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Mortgage Mania - Part 10, The Credit Crunch

Chris Iverson, Realtor

August 14th, 2007 · 3 Comments

As news of fallout from the growing subprime lending and resulting foreclosure crisis continues to spread, I’m seeing more evidence of it impacting even our hallowed ground here in Palo Alto. The growing question and concern is “How much will this affect our local housing market?”

 Palo Alto and the surrounding communities have shown an amazing resilience in maintaining property values in the face of economic changes that crush other housing markets, even those within a few miles.

I was recently interviewed for an article in the Palo Alto Weekly regarding how changes in lending are affecting home buyers in Palo Alto and the surrounding communities. You can read the article here.

At our Keller Williams office meeting on Monday, Eric Trailer of Absolute Mortgage Bank in Palo Alto discussed the latest news regarding changes in lending and made the following recommendations to the assembled group of Realtors.

1) Buyers: Make multiple loan applications. Lenders are changing their guidelines constantly, and more than one transaction in the last month has been at risk because the lender has changed their mind on the loan, or the investor that they were planning to sell the loan to has stopped buying new loans. With a second approved application, the Buyer has a backup, and the transaction can proceed smoothly.

2) Sellers: Ask for backup offers. If your home goes into contract and then falls out because the buyer’s lending falls through, you will lose a significant amount through having to put your home back on the market. It will almost always sell for less, plus the additional time and expense associated with having the home on the market for longer.

3) Buyers: If you are in a multiple offer situation and don’t get the house, ask if the sellers are taking backup offers. In this time of upheaval in the lending industry, the chances that the winning offer falls through are greater than in several years. It doesn’t cost you anything to be in a backup position, and your chances of getting the house are better than ever.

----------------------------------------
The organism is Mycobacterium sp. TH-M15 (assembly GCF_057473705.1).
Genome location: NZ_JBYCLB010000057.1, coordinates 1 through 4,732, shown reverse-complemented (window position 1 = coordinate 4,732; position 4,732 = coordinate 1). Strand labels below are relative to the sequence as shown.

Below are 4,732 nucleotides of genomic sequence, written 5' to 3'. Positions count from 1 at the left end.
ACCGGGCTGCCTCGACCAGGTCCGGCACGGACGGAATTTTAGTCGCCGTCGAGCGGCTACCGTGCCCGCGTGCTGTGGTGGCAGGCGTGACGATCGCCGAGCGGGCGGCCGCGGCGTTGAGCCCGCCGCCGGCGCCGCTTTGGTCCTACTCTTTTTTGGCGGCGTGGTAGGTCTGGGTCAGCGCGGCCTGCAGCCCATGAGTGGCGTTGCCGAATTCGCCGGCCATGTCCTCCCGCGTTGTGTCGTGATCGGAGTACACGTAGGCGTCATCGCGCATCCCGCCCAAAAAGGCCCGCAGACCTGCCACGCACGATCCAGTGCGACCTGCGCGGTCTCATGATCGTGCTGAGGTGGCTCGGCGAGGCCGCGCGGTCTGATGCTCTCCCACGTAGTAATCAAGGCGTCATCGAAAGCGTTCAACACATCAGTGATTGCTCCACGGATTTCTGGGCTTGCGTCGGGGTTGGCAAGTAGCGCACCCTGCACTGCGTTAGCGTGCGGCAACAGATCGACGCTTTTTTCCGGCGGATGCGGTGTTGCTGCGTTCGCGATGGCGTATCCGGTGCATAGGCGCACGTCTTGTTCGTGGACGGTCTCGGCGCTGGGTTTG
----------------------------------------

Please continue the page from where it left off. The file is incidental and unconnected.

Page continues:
The good news is that the consensus among lenders is that it will take about 6 - 9 months for this problem to work its way through the system. Hopefully, Mr. Bernanke will see the light and the Fed will bring back interest rates a bit, which will take some pressure off those people struggling to keep up with rising adjustable rate mortgages.

In the meantime, stay tuned.

Thanks for reading.

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Tags: Real estate

3 responses so far ↓

  • 1 Tara Jacobsen // Sep 1, 2007 at 3:57 am

    Great quote in the paper - I am enjoying your perspective on the mortgage meltdown!

  • 2 Marco Gonzalez // Sep 7, 2007 at 10:42 am

    interesting post and you also got a nice comment from Tara. feed us with more post… enjoyed… =)

  • 3 Dick Todhunter // Oct 7, 2007 at 4:10 pm

    We are truly in tumultuous times. And I agree with most of Eric’s recommendations. Have a problem with his first comment though.

    Making multiple applications is not advice that I can imagine making, especially from a mortgage broker! I have actually had two loan applications from the same borrower show up at the same lenders office!

    Unless you are saying that you, the LO, submit to multiple lenders. That’s possible, but not appreciated by lenders. Then when locking rates you have to cut bait with one lender.

    You might find my blog Fed’s Bernanke Speaks and possible impact on you an interesting read.

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